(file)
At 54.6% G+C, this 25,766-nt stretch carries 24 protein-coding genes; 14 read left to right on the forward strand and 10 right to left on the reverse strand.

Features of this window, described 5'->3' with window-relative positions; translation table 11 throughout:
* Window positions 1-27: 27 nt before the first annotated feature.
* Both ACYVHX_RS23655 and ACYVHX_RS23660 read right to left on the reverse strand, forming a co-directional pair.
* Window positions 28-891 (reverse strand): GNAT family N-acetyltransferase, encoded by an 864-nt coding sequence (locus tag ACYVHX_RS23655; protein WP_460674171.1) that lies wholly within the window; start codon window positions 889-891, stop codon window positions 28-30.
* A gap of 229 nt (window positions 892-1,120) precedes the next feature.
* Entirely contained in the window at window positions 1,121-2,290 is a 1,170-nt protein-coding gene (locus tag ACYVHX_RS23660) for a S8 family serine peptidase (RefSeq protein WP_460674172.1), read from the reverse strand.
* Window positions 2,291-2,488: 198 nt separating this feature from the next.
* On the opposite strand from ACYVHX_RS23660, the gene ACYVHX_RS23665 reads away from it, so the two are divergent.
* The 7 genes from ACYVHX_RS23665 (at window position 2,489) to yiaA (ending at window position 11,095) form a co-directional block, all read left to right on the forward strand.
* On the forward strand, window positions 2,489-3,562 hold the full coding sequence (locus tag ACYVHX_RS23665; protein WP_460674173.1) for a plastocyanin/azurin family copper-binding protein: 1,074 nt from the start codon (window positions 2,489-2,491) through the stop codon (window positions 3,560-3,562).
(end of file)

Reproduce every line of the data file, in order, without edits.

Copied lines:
At 54.6% G+C, this 25,766-nt stretch carries 24 protein-coding genes; 14 read left to right on the forward strand and 10 right to left on the reverse strand.

Features of this window, described 5'->3' with window-relative positions; translation table 11 throughout:
* Window positions 1-27: 27 nt before the first annotated feature.
* Both ACYVHX_RS23655 and ACYVHX_RS23660 read right to left on the reverse strand, forming a co-directional pair.
* Window positions 28-891 (reverse strand): GNAT family N-acetyltransferase, encoded by an 864-nt coding sequence (locus tag ACYVHX_RS23655; protein WP_460674171.1) that lies wholly within the window; start codon window positions 889-891, stop codon window positions 28-30.
* A gap of 229 nt (window positions 892-1,120) precedes the next feature.
* Entirely contained in the window at window positions 1,121-2,290 is a 1,170-nt protein-coding gene (locus tag ACYVHX_RS23660) for a S8 family serine peptidase (RefSeq protein WP_460674172.1), read from the reverse strand.
* Window positions 2,291-2,488: 198 nt separating this feature from the next.
* On the opposite strand from ACYVHX_RS23660, the gene ACYVHX_RS23665 reads away from it, so the two are divergent.
* The 7 genes from ACYVHX_RS23665 (at window position 2,489) to yiaA (ending at window position 11,095) form a co-directional block, all read left to right on the forward strand.
* On the forward strand, window positions 2,489-3,562 hold the full coding sequence (locus tag ACYVHX_RS23665; protein WP_460674173.1) for a plastocyanin/azurin family copper-binding protein: 1,074 nt from the start codon (window positions 2,489-2,491) through the stop codon (window positions 3,560-3,562).